Raven H Comm 275

  2. kids2011 says:

    I agree that is why we need more Tyler Perry producers, and more black stations to help show our youth that the hold power to be the most successful. Against all odds African Americans have gain a great deal of knowledge through the bad and good times so lets show the media that we will not except this stereotyping of their white super heroes.

  3. To start off I didn’t know that the person that played the voice of the Green Lantern was a White man I thought he was Black man. I do agree that the media is responsible for the lack of positive Black role models in film, but in reality I think its the Black Community’s fault because young Black children are growing up in a community where all they see is violence, crimes being performed, and drugs that’s not showing positive Black role models either . So then all they have to look up to is the White superheroes they watch on television because our younger Blacks generation don’t see the positive role models in the community in which they live. I also agree that the Black community is being neglected film because not all Blacks are bad to me Blacks are very smart and intelligent but that’s the representation the community its putting out about themselves.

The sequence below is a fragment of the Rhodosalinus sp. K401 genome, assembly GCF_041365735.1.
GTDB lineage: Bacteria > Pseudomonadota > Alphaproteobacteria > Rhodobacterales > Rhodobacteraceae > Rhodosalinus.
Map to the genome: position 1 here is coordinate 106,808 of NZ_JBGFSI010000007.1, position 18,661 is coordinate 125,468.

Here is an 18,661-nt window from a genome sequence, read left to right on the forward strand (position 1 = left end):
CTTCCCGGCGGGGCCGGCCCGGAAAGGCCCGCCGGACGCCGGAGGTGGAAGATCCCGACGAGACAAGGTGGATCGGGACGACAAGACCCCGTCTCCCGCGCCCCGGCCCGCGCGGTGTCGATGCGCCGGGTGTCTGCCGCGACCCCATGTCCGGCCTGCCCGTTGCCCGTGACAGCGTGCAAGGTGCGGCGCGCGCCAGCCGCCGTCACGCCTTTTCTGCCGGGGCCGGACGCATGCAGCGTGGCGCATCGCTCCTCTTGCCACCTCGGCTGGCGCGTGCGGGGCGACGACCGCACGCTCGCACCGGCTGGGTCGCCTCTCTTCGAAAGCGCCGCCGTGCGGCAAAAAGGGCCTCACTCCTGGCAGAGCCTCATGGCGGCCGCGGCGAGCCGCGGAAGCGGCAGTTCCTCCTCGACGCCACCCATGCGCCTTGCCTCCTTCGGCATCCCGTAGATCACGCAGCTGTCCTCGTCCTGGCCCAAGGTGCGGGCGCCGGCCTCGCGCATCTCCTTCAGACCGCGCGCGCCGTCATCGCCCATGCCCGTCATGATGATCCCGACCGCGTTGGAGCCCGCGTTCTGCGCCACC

Shaniquequa Tyler

  4. Stephanie Underwood says:

    I honestly can say that I really do not look at comic books or movies with super heroes but you have brought up a good point. As I think back what little I have seen has been white men and women playing the good leading roles of the super heroes. As this world is trying to move more toward everyone being equal we have to look at the things like these in the movies and comic books. Everyone wants to be equal well you have to start and end somewhere why not start here, since these do influence children and it has been proven that children get influenced at young ages!